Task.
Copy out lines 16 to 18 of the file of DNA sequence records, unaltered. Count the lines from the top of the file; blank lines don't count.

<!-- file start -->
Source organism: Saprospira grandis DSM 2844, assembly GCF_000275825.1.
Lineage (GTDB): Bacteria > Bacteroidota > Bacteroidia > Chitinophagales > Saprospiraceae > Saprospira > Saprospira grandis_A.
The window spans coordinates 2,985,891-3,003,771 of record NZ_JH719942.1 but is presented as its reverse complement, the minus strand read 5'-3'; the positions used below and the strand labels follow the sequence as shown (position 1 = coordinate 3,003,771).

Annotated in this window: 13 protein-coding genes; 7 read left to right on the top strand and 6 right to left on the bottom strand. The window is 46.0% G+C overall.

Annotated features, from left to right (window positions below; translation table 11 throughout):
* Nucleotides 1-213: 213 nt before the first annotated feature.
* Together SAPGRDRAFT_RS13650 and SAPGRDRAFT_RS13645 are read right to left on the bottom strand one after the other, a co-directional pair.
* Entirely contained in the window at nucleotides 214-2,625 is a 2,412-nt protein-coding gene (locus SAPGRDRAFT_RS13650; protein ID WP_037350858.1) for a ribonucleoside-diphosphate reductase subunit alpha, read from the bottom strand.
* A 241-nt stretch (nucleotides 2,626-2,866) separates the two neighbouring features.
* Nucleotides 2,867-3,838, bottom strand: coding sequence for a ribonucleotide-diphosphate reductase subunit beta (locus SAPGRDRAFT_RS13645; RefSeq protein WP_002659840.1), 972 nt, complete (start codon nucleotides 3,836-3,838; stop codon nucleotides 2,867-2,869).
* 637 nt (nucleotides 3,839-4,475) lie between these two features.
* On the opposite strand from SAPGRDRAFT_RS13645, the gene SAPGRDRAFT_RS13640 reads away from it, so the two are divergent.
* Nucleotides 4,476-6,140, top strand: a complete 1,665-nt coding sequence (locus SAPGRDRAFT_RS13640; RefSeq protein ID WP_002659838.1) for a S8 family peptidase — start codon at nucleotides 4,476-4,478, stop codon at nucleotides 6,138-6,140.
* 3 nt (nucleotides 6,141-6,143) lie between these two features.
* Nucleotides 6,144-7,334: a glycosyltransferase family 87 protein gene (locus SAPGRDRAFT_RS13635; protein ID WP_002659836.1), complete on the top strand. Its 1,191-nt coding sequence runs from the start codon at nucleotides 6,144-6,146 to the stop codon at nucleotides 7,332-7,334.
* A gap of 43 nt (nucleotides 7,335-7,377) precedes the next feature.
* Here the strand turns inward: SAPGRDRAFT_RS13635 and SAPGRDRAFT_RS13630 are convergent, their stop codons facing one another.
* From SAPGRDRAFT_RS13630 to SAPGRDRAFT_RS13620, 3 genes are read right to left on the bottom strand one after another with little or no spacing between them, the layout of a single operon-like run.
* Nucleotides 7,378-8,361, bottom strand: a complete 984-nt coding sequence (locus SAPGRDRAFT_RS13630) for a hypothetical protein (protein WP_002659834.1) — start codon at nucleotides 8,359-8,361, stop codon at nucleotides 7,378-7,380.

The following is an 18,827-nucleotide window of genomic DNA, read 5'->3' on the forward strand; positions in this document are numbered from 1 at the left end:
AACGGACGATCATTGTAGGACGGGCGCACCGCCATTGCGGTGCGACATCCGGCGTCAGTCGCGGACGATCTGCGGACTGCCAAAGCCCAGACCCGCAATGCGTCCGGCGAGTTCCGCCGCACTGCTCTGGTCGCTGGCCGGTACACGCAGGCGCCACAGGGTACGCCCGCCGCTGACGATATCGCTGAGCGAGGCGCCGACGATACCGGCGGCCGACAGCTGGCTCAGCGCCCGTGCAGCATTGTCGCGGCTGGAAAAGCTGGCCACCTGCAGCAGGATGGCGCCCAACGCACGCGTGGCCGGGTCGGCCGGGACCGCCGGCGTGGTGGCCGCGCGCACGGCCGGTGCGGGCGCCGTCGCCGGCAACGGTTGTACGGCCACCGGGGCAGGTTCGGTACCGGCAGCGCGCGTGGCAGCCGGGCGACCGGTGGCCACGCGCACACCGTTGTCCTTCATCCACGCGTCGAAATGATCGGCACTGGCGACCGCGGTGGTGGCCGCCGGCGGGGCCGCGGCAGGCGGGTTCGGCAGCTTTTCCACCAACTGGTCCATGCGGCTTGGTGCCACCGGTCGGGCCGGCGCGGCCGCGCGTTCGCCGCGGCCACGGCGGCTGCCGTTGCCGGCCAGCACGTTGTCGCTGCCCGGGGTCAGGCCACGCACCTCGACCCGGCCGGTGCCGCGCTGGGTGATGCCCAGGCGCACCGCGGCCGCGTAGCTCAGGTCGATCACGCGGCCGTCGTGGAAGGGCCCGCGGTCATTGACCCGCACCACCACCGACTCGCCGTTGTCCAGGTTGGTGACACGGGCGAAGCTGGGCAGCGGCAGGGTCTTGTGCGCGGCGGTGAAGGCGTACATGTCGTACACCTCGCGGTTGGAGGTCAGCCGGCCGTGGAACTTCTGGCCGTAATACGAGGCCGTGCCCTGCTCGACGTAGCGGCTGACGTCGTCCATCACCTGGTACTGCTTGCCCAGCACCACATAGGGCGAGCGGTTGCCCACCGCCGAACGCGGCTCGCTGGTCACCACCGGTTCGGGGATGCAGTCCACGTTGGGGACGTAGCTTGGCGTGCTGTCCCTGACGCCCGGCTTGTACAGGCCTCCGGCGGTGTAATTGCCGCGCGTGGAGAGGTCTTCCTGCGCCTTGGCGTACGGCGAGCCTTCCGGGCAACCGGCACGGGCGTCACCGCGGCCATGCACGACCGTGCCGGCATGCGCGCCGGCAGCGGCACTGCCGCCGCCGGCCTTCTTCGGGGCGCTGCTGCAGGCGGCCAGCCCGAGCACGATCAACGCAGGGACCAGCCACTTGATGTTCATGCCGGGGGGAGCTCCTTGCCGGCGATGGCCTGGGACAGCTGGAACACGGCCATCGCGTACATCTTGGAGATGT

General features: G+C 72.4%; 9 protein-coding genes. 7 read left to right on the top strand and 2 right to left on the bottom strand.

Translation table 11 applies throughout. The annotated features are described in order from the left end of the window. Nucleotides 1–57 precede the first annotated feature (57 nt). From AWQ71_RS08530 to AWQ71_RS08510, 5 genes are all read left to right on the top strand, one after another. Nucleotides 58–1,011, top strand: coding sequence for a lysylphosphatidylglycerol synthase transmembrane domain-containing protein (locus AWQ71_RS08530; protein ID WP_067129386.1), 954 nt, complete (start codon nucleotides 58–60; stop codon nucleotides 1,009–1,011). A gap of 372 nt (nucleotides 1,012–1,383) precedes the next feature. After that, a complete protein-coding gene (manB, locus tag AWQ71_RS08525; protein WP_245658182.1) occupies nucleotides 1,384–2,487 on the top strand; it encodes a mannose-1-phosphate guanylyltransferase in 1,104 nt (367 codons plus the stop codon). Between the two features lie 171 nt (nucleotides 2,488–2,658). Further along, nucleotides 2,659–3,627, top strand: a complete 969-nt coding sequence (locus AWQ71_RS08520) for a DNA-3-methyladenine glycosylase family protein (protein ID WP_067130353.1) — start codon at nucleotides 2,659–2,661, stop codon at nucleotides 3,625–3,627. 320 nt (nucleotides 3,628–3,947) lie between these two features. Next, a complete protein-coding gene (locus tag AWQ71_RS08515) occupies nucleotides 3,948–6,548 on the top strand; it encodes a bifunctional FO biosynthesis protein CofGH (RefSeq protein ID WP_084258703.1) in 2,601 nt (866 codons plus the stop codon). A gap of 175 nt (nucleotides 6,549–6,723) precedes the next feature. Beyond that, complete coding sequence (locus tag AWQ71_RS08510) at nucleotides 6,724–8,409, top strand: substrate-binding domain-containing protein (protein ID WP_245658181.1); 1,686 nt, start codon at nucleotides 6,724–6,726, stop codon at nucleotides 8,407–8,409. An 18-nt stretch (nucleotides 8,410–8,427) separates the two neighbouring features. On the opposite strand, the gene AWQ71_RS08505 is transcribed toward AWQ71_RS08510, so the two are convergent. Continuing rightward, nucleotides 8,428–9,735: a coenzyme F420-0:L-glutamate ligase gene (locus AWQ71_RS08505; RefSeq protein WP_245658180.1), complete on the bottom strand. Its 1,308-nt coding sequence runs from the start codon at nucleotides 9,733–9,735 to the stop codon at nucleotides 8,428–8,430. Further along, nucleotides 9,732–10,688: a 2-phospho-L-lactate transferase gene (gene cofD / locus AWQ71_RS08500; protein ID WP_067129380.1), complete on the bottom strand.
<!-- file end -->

* A gap of 43 nt (nucleotides 7,335-7,377) precedes the next feature.
* Here the strand turns inward: SAPGRDRAFT_RS13635 and SAPGRDRAFT_RS13630 are convergent, their stop codons facing one another.
* From SAPGRDRAFT_RS13630 to SAPGRDRAFT_RS13620, 3 genes are read right to left on the bottom strand one after another with little or no spacing between them, the layout of a single operon-like run.